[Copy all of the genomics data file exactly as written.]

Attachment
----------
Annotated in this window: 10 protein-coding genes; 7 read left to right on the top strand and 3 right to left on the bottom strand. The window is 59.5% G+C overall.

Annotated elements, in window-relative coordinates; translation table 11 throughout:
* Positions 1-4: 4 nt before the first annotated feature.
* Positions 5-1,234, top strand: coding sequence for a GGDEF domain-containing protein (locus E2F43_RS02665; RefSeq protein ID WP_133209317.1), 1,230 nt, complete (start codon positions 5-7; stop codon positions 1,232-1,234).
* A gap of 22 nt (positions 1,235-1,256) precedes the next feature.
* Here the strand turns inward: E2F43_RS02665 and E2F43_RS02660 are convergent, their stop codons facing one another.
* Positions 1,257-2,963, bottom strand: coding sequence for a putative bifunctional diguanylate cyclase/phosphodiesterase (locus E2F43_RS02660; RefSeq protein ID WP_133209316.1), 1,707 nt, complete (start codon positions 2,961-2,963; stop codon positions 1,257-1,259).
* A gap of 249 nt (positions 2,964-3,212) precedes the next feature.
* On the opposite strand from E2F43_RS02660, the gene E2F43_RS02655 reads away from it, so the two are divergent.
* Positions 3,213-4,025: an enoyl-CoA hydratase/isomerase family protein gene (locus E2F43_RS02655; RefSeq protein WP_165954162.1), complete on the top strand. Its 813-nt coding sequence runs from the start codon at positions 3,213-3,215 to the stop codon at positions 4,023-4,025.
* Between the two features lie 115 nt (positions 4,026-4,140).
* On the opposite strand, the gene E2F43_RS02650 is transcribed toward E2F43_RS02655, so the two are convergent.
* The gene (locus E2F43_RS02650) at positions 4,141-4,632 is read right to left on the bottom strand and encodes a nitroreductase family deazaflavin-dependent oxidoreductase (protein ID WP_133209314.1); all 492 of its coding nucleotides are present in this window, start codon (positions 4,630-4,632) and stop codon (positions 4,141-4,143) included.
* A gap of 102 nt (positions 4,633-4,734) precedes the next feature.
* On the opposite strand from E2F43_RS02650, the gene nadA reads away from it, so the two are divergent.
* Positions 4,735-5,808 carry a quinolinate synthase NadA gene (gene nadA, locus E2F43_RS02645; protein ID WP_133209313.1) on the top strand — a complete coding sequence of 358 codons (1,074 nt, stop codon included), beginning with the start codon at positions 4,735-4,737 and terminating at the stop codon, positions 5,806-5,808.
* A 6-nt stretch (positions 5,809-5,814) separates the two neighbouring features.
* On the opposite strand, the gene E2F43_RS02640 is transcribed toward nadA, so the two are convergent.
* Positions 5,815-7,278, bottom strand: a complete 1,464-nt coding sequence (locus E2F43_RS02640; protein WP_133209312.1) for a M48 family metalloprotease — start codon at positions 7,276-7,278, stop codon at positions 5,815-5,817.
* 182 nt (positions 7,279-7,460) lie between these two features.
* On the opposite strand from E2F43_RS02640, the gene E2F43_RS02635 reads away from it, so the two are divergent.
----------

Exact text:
Annotated in this window: 10 protein-coding genes; 7 read left to right on the top strand and 3 right to left on the bottom strand. The window is 59.5% G+C overall.

Annotated elements, in window-relative coordinates; translation table 11 throughout:
* Positions 1-4: 4 nt before the first annotated feature.
* Positions 5-1,234, top strand: coding sequence for a GGDEF domain-containing protein (locus E2F43_RS02665; RefSeq protein ID WP_133209317.1), 1,230 nt, complete (start codon positions 5-7; stop codon positions 1,232-1,234).
* A gap of 22 nt (positions 1,235-1,256) precedes the next feature.
* Here the strand turns inward: E2F43_RS02665 and E2F43_RS02660 are convergent, their stop codons facing one another.
* Positions 1,257-2,963, bottom strand: coding sequence for a putative bifunctional diguanylate cyclase/phosphodiesterase (locus E2F43_RS02660; RefSeq protein ID WP_133209316.1), 1,707 nt, complete (start codon positions 2,961-2,963; stop codon positions 1,257-1,259).
* A gap of 249 nt (positions 2,964-3,212) precedes the next feature.
* On the opposite strand from E2F43_RS02660, the gene E2F43_RS02655 reads away from it, so the two are divergent.
* Positions 3,213-4,025: an enoyl-CoA hydratase/isomerase family protein gene (locus E2F43_RS02655; RefSeq protein WP_165954162.1), complete on the top strand. Its 813-nt coding sequence runs from the start codon at positions 3,213-3,215 to the stop codon at positions 4,023-4,025.
* Between the two features lie 115 nt (positions 4,026-4,140).
* On the opposite strand, the gene E2F43_RS02650 is transcribed toward E2F43_RS02655, so the two are convergent.
* The gene (locus E2F43_RS02650) at positions 4,141-4,632 is read right to left on the bottom strand and encodes a nitroreductase family deazaflavin-dependent oxidoreductase (protein ID WP_133209314.1); all 492 of its coding nucleotides are present in this window, start codon (positions 4,630-4,632) and stop codon (positions 4,141-4,143) included.
* A gap of 102 nt (positions 4,633-4,734) precedes the next feature.
* On the opposite strand from E2F43_RS02650, the gene nadA reads away from it, so the two are divergent.
* Positions 4,735-5,808 carry a quinolinate synthase NadA gene (gene nadA, locus E2F43_RS02645; protein ID WP_133209313.1) on the top strand — a complete coding sequence of 358 codons (1,074 nt, stop codon included), beginning with the start codon at positions 4,735-4,737 and terminating at the stop codon, positions 5,806-5,808.
* A 6-nt stretch (positions 5,809-5,814) separates the two neighbouring features.
* On the opposite strand, the gene E2F43_RS02640 is transcribed toward nadA, so the two are convergent.
* Positions 5,815-7,278, bottom strand: a complete 1,464-nt coding sequence (locus E2F43_RS02640; protein WP_133209312.1) for a M48 family metalloprotease — start codon at positions 7,276-7,278, stop codon at positions 5,815-5,817.
* 182 nt (positions 7,279-7,460) lie between these two features.
* On the opposite strand from E2F43_RS02640, the gene E2F43_RS02635 reads away from it, so the two are divergent.